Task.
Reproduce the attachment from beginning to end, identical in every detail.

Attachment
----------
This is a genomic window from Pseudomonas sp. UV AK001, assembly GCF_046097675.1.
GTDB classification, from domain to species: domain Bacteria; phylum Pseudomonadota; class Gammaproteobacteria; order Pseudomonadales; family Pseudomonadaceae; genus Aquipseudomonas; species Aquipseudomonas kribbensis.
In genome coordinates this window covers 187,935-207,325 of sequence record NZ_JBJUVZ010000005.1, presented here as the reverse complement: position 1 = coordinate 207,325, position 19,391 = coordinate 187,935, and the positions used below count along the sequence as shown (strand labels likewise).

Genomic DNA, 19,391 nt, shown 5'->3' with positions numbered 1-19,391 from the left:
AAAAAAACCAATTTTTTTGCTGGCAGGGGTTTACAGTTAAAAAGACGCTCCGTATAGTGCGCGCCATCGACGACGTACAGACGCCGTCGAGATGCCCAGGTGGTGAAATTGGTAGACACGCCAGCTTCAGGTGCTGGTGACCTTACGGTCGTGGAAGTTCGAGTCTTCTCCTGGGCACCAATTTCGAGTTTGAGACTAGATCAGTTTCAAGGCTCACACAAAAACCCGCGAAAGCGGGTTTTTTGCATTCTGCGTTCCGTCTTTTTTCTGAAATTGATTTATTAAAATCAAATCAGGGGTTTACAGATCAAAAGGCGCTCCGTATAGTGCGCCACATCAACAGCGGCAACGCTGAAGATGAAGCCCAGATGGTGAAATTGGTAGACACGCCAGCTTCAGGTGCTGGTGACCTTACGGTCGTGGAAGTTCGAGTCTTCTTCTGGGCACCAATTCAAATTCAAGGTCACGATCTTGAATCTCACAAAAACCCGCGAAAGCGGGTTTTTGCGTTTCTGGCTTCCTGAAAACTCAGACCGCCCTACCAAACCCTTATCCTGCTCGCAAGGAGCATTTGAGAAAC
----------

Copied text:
This is a genomic window from Pseudomonas sp. UV AK001, assembly GCF_046097675.1.
GTDB classification, from domain to species: domain Bacteria; phylum Pseudomonadota; class Gammaproteobacteria; order Pseudomonadales; family Pseudomonadaceae; genus Aquipseudomonas; species Aquipseudomonas kribbensis.
In genome coordinates this window covers 187,935-207,325 of sequence record NZ_JBJUVZ010000005.1, presented here as the reverse complement: position 1 = coordinate 207,325, position 19,391 = coordinate 187,935, and the positions used below count along the sequence as shown (strand labels likewise).

Genomic DNA, 19,391 nt, shown 5'->3' with positions numbered 1-19,391 from the left:
AAAAAAACCAATTTTTTTGCTGGCAGGGGTTTACAGTTAAAAAGACGCTCCGTATAGTGCGCGCCATCGACGACGTACAGACGCCGTCGAGATGCCCAGGTGGTGAAATTGGTAGACACGCCAGCTTCAGGTGCTGGTGACCTTACGGTCGTGGAAGTTCGAGTCTTCTCCTGGGCACCAATTTCGAGTTTGAGACTAGATCAGTTTCAAGGCTCACACAAAAACCCGCGAAAGCGGGTTTTTTGCATTCTGCGTTCCGTCTTTTTTCTGAAATTGATTTATTAAAATCAAATCAGGGGTTTACAGATCAAAAGGCGCTCCGTATAGTGCGCCACATCAACAGCGGCAACGCTGAAGATGAAGCCCAGATGGTGAAATTGGTAGACACGCCAGCTTCAGGTGCTGGTGACCTTACGGTCGTGGAAGTTCGAGTCTTCTTCTGGGCACCAATTCAAATTCAAGGTCACGATCTTGAATCTCACAAAAACCCGCGAAAGCGGGTTTTTGCGTTTCTGGCTTCCTGAAAACTCAGACCGCCCTACCAAACCCTTATCCTGCTCGCAAGGAGCATTTGAGAAAC